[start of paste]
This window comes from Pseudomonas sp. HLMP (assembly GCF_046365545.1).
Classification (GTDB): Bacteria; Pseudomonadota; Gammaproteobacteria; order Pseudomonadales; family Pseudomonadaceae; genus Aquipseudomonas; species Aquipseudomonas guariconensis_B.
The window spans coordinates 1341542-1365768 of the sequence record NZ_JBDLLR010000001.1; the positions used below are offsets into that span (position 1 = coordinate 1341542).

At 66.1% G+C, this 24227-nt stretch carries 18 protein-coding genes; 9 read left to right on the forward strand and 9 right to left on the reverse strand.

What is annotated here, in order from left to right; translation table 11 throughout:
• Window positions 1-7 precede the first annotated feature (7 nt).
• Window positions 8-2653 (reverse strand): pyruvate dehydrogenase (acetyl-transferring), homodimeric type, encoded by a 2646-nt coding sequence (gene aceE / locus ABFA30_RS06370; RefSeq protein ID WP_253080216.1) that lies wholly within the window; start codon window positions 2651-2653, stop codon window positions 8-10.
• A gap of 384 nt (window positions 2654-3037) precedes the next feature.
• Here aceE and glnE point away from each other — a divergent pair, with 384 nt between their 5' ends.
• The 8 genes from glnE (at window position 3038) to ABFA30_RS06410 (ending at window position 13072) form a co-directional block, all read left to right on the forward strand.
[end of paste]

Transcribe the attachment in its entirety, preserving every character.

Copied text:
This window comes from Pseudomonas sp. HLMP (assembly GCF_046365545.1).
Classification (GTDB): Bacteria; Pseudomonadota; Gammaproteobacteria; order Pseudomonadales; family Pseudomonadaceae; genus Aquipseudomonas; species Aquipseudomonas guariconensis_B.
The window spans coordinates 1341542-1365768 of the sequence record NZ_JBDLLR010000001.1; the positions used below are offsets into that span (position 1 = coordinate 1341542).

At 66.1% G+C, this 24227-nt stretch carries 18 protein-coding genes; 9 read left to right on the forward strand and 9 right to left on the reverse strand.

What is annotated here, in order from left to right; translation table 11 throughout:
• Window positions 1-7 precede the first annotated feature (7 nt).
• Window positions 8-2653 (reverse strand): pyruvate dehydrogenase (acetyl-transferring), homodimeric type, encoded by a 2646-nt coding sequence (gene aceE / locus ABFA30_RS06370; RefSeq protein ID WP_253080216.1) that lies wholly within the window; start codon window positions 2651-2653, stop codon window positions 8-10.
• A gap of 384 nt (window positions 2654-3037) precedes the next feature.
• Here aceE and glnE point away from each other — a divergent pair, with 384 nt between their 5' ends.
• The 8 genes from glnE (at window position 3038) to ABFA30_RS06410 (ending at window position 13072) form a co-directional block, all read left to right on the forward strand.